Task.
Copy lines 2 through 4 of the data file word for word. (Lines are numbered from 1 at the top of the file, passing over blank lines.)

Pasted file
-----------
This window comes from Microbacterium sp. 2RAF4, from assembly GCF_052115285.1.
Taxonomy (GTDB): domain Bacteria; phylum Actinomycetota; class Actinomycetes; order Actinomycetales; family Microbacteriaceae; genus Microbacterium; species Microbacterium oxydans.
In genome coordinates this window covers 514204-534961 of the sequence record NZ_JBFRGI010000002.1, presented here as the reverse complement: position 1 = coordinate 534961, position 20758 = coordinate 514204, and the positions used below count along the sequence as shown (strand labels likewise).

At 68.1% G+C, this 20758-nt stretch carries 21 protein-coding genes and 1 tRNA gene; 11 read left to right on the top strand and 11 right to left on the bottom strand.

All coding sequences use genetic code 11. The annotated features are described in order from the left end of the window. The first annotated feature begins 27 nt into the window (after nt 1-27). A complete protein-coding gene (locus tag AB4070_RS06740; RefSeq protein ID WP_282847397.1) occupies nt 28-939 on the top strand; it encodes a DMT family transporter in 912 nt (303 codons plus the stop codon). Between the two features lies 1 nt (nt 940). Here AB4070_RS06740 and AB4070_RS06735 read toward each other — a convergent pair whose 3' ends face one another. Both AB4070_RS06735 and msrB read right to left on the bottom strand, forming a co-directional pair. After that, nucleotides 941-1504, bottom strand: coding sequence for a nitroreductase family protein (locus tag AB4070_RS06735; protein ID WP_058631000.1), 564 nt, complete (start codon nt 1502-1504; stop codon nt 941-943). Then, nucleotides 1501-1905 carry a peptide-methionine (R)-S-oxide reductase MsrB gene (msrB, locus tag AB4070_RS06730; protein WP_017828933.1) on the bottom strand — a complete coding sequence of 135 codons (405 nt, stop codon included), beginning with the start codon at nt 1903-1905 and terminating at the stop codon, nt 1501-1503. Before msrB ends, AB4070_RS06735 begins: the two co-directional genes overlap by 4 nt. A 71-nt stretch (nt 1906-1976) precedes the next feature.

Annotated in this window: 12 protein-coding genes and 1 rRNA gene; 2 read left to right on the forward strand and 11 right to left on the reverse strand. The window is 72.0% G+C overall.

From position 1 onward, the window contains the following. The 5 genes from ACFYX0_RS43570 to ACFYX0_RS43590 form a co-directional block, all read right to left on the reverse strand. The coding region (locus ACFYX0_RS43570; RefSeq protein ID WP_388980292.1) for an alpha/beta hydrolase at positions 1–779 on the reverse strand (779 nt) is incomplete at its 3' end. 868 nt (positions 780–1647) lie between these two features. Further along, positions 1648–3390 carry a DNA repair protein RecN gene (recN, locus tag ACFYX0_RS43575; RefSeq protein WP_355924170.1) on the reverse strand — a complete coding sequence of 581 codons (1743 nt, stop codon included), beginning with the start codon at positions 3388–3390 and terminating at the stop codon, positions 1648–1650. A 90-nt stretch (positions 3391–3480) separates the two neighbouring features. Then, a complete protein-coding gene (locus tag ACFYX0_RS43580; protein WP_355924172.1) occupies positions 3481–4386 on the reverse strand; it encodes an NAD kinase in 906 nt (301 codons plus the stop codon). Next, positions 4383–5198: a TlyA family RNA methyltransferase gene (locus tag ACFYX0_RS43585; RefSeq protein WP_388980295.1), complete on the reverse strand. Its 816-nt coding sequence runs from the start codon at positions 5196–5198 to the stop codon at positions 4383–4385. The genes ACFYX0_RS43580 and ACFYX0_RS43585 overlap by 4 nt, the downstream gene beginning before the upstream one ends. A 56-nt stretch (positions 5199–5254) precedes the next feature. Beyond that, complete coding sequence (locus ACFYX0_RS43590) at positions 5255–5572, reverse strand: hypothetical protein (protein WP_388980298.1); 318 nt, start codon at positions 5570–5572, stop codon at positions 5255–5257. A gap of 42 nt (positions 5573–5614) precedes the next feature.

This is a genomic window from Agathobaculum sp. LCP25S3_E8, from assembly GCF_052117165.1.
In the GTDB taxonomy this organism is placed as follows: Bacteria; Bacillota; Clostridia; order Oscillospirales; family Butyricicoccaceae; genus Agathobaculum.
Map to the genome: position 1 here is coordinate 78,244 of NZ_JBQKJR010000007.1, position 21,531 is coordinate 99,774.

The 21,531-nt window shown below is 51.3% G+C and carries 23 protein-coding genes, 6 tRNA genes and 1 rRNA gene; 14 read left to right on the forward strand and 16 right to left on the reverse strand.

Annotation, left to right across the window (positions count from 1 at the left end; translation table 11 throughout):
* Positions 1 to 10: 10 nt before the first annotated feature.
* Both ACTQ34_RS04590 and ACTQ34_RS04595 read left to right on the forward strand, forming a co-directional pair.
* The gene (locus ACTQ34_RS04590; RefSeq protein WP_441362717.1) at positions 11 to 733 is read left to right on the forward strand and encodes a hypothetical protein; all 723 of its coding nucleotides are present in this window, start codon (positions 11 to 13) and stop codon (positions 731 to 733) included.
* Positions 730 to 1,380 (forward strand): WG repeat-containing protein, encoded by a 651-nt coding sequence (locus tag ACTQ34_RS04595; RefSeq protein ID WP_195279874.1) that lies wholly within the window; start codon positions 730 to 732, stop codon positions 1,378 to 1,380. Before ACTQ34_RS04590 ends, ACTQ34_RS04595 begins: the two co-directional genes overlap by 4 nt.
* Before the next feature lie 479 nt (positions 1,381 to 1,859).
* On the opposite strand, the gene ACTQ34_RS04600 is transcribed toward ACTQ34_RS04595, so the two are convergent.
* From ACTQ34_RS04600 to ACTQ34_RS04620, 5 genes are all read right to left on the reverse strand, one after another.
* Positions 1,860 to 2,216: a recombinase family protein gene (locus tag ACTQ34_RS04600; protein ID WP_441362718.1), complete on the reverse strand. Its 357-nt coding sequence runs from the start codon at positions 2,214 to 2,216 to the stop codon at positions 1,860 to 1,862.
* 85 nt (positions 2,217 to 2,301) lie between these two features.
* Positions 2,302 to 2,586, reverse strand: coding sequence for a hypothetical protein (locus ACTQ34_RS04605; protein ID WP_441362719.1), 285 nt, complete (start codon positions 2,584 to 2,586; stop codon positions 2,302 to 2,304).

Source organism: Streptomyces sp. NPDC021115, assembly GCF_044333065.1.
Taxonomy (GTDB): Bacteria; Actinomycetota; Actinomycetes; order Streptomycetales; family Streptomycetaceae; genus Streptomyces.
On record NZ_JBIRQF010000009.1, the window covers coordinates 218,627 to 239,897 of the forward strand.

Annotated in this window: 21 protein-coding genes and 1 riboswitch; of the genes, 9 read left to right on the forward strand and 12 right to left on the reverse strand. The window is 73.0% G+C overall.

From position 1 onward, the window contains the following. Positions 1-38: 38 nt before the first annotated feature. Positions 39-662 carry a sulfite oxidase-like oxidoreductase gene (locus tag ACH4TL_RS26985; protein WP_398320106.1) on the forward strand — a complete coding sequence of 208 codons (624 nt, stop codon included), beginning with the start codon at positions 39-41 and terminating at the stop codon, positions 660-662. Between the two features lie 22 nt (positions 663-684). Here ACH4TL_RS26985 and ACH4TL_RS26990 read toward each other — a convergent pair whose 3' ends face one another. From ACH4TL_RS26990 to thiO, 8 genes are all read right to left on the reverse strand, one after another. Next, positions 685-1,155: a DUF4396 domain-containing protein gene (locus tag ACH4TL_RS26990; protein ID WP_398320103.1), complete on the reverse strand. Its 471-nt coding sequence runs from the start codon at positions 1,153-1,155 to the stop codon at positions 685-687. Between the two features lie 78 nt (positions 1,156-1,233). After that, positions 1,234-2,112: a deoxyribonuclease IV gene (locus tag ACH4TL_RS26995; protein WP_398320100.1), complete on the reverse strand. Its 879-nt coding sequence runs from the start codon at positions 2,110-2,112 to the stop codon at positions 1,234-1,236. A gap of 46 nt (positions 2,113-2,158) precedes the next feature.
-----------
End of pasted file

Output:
Taxonomy (GTDB): domain Bacteria; phylum Actinomycetota; class Actinomycetes; order Actinomycetales; family Microbacteriaceae; genus Microbacterium; species Microbacterium oxydans.
In genome coordinates this window covers 514204-534961 of the sequence record NZ_JBFRGI010000002.1, presented here as the reverse complement: position 1 = coordinate 534961, position 20758 = coordinate 514204, and the positions used below count along the sequence as shown (strand labels likewise).

At 68.1% G+C, this 20758-nt stretch carries 21 protein-coding genes and 1 tRNA gene; 11 read left to right on the top strand and 11 right to left on the bottom strand.